Developing Diverse Healthcare Leaders With Mentor Support

The playing field has never been level and debris-free when it comes to opportunity and advancement. There are random factors, like luck and timing, which can clear a path to success. Attitudes and expectations also create mountains and valleys that can impede career progress—particularly for those who are diverse.

Nonetheless, many healthcare professionals from diverse backgrounds push through, around, and over those barriers to achieve leadership positions. The challenge is how to ensure that more diverse early careerists get the boost or the vault they need to reach their leadership potential. The benefits for diversity are not to individuals alone. They extend to the healthcare field as well.

In a recent article in Healthcare Executive magazine, Tiffany Love, PhD, FACHE, Chief Nursing Officer at Coastal Healthcare Alliance in Rockport, Maine, explains, “Building a high-performing diverse leadership team is critical for healthcare organizations to remain innovative and identify ways to add value for our nation’s increasingly diverse population.”

Her solution: experienced healthcare executive mentors that understand the specific challenges for diverse early careerists. Empathic mentors can be levelers that enable their mentees to propel forward to greater success.

Love has five recommendations for how to focus these mentor-mentee relationships.

  1. Work together on SMART career goals. Those are Specific, Measurable, Attainable, Relevant, Time-related objectives. Examples include identifying continuing education programs for the mentee to help acquire C-suite leadership skills.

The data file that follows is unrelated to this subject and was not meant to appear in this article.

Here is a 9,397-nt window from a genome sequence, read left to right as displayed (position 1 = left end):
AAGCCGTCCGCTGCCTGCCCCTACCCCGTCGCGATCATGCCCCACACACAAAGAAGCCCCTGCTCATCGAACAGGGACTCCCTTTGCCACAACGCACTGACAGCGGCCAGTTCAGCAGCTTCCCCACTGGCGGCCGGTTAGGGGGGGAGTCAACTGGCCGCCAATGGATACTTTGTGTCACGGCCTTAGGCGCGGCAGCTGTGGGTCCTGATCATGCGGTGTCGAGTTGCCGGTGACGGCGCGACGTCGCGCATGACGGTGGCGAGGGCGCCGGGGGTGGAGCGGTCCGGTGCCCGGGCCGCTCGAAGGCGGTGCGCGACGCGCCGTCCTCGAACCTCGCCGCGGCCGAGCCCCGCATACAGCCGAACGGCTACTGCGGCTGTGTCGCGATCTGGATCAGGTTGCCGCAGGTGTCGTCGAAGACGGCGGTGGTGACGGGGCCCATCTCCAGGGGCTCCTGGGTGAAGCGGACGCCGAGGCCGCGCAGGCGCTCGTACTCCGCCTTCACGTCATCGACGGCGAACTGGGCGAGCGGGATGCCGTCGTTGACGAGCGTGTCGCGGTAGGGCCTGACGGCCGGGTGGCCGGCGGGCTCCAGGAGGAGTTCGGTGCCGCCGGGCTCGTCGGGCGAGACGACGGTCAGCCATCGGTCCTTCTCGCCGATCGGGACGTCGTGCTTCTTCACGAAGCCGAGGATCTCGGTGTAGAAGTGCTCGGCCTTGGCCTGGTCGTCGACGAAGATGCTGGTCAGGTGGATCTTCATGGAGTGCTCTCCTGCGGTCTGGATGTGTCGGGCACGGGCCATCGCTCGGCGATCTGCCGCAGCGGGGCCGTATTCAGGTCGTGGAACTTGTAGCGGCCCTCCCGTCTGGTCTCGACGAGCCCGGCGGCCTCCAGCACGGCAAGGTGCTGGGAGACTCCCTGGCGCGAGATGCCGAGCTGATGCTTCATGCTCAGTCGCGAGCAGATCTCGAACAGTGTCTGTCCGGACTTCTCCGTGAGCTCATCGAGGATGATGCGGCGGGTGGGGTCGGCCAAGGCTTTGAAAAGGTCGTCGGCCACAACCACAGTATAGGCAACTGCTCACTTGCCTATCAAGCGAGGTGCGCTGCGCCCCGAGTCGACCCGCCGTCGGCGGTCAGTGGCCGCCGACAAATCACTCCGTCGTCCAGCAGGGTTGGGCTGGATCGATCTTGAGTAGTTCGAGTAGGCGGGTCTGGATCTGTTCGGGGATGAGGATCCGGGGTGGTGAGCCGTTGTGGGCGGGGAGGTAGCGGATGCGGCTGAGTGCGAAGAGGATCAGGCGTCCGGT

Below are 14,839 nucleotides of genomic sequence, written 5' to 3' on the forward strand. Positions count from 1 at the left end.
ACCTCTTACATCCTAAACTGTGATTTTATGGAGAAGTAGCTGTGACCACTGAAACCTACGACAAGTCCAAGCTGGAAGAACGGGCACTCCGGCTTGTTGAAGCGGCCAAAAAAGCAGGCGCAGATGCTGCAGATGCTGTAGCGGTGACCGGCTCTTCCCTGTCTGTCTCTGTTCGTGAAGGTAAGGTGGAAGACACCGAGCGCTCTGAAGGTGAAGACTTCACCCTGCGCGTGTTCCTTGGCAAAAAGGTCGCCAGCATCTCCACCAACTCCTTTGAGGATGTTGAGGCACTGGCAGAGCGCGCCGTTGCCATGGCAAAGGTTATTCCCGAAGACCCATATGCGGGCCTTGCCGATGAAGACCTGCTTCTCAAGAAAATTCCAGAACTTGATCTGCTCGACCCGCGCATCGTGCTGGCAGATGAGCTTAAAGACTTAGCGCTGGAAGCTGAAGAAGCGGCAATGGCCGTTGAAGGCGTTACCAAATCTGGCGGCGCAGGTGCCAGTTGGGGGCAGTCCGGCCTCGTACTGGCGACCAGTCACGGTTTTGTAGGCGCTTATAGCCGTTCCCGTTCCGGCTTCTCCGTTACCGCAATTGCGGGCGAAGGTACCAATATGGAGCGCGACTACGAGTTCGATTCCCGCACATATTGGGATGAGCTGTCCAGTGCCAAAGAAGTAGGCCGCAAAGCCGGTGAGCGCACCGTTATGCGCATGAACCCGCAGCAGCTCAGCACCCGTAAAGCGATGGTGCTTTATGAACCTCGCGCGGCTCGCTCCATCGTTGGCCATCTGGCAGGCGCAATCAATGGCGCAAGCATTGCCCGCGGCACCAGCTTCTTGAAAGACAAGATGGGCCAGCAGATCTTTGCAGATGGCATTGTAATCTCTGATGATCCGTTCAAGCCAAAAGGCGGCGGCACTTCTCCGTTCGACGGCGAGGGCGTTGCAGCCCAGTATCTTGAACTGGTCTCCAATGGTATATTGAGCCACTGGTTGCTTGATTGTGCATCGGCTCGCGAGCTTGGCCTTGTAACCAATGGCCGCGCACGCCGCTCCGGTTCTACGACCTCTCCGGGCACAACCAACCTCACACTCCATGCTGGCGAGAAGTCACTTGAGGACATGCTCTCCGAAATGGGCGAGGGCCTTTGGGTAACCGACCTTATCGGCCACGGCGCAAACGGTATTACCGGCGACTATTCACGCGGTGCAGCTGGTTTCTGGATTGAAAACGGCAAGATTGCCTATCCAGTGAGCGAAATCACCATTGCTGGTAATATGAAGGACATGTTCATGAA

2. Create a resume that’s a great communication tool. An experienced eye can help a mentee clearly explain previous positions to place them in the best light. Also valuable is how-to advice for aligning a resume to the requirements of an aspirational role.
  3. Get strategic on advancement. A career plan can provide essential direction and milestones to reach. An experienced mentor can be an invaluable guide in mapping the plan, including steps to follow to reach a C-suite destination.
  4. Share unwritten rules of the C-suite. This may be among the biggest benefits of a mentor. The “inside scoop” on what’s expected in terms of communication style and content, demeanor, and more, can help ensure an early careerist “talks the talk and walks the walk” of a top healthcare executive.
  5. Do as I do. Mentors who are great leaders provide that priceless thousand-word picture of how a leader looks, listens, and acts. Invite a mentee to shadow you on the job or for an event. You’ll be helping to develop “the increasingly complex” — and more diverse — “healthcare system of the future,” predicts Dr. Love.

Nicholas R. Tejeda, FACHE, on Strategic Risk-Taking for Diverse Early Careerists

“I don’t believe there are many career decisions that can truly be considered major risks, particularly for early careerists….The true risk in my opinion is avoiding risk and deciding to accept the status quo.” Get more of Tejeda’s advice on advancing inclusive leadership at EDCN and Congress.

Tejeda at Congress

For ACHE Members: The ACHE Leadership Mentoring Network offers opportunities for learning and development through one-to-one mentoring experiences. ACHE members may request a mentor or explore how to become one.

Also available to support diverse leaders in their healthcare administration careers is the Executive Diversity Career Navigator, a collaboration of ACHE and other healthcare association partners promoting diversity. Visit EDCN to explore the range of services.

Congress Watch Box

Watch here for related sessions coming up at the
ACHE Congress on Healthcare Leadership, March 4-7, 2019.

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